Morgan Stanley confirmed these incidents in data breach notification letters sent to the California attorney general and other states' attorneys general. The letter notes the data exposed may have included account names and numbers (at Morgan Stanley and any linked bank accounts), Social Security number, passport number, contact information, date of birth, asset value and holdings data. It says it offered victims two years of prepaid credit monitoring services."
Dark Reading (September 1, 2020) New Threat Activity by Lazarus Group Spells Trouble for Orgs
"A US government warning last week about new attacks targeting banks in multiple countries has focused attention on what has been a particularly busy year for the Lazarus advanced persistent threat (APT) group.
Over the past several months, the group has ramped up efforts to raise money for its sponsor, the cash-strapped North Korean government, via numerous campaigns targeting organizations in the cryptocurrency space and financial sector. Lately, security researchers have also observed the group launch ransomware attacks on enterprise organizations via virtual hard disk (VHD) files — a somewhat rare tactic so far. The recent campaigns have involved new tools and tactics, including a multiplatform malware framework called MATA for launching attacks against Windows, Linux, and MacOS environments."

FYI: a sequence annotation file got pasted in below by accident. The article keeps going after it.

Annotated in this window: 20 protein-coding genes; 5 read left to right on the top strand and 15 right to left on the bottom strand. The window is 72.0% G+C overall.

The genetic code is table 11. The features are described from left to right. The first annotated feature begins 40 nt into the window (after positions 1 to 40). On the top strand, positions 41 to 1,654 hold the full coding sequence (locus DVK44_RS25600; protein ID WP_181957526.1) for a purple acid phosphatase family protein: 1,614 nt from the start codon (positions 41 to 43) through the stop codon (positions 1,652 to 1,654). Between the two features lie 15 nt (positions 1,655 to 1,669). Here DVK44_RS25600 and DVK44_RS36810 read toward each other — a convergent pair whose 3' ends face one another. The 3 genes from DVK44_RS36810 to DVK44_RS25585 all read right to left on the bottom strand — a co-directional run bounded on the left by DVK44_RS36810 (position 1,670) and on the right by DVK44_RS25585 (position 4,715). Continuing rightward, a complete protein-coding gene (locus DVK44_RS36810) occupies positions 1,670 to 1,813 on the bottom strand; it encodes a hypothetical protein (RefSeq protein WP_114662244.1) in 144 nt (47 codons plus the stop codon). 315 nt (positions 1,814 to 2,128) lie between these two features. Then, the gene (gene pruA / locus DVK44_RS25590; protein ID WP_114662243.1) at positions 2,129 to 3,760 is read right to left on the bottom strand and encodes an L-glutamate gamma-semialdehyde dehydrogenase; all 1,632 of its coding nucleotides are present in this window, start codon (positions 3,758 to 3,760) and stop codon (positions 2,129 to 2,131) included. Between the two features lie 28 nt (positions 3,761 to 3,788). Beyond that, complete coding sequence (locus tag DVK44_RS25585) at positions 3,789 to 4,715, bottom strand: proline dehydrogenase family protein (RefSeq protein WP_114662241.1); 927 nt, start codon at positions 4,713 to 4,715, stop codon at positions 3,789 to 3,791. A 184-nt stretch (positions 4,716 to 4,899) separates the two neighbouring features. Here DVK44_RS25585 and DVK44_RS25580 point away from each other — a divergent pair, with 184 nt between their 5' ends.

CRN (August 31, 2020) Ma Labs Ransomware Attack Shakes Up Components Industry
"A reported REvil ransomware attack earlier this month against Ma Labs has left its mark on customers and competitors of the components distributor.
The operators of REvil ransomware claim to have gotten a hold of 949 gigabytes of confidential information from the central servers of Ma Labs in five days, according to threat intelligence firm Cyble, citing a message posted earlier this month to REvil’s leak site. REvil said the attack affected more than 1,000 Ma Labs servers, and claims the distributor didn’t tell the public about the attack.
An executive at a system builder company that buys components from Ma Labs learned about the ransomware from a CRN reporter Friday. Up until then, he said, he had been wondering what was happening with the distributor after his accounting team stopped receiving emails from Ma Labs employees a week ago."
Other Industry News